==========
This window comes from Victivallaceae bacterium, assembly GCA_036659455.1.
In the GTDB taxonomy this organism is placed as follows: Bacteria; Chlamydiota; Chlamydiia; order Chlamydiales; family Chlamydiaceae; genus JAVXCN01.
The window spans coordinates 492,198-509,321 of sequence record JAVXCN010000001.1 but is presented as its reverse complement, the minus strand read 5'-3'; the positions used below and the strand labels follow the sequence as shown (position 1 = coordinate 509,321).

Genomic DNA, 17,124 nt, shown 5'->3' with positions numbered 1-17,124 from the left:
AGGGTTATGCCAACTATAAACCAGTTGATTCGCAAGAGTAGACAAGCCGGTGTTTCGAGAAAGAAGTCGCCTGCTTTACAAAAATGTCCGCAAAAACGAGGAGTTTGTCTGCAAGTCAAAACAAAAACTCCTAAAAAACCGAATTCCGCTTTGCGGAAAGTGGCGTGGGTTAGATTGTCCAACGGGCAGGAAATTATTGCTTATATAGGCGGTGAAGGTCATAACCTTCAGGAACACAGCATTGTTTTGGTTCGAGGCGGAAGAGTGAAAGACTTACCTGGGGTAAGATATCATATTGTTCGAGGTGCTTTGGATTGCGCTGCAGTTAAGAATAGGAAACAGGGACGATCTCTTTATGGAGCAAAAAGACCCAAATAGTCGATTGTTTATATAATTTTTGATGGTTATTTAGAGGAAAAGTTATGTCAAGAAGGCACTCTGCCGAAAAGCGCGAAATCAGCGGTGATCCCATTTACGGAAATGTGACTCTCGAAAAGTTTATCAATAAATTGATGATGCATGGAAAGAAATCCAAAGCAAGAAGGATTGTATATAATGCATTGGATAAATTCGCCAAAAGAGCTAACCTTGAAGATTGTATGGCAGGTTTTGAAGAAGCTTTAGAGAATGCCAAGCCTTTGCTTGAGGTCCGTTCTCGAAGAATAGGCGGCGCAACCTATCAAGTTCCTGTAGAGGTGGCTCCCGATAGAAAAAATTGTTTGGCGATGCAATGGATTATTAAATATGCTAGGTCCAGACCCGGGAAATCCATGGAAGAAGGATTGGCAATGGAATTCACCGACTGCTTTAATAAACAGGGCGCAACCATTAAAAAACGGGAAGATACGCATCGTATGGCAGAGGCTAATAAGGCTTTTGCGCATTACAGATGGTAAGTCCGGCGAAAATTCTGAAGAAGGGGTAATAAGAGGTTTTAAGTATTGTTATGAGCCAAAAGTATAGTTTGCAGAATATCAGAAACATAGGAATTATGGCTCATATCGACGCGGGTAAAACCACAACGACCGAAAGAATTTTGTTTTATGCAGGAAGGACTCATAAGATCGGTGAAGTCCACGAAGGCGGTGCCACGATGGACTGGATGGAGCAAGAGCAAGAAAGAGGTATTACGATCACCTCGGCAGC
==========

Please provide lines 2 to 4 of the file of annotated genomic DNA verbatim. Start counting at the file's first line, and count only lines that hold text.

In the GTDB taxonomy this organism is placed as follows: Bacteria; Chlamydiota; Chlamydiia; order Chlamydiales; family Chlamydiaceae; genus JAVXCN01.
The window spans coordinates 492,198-509,321 of sequence record JAVXCN010000001.1 but is presented as its reverse complement, the minus strand read 5'-3'; the positions used below and the strand labels follow the sequence as shown (position 1 = coordinate 509,321).

Genomic DNA, 17,124 nt, shown 5'->3' with positions numbered 1-17,124 from the left: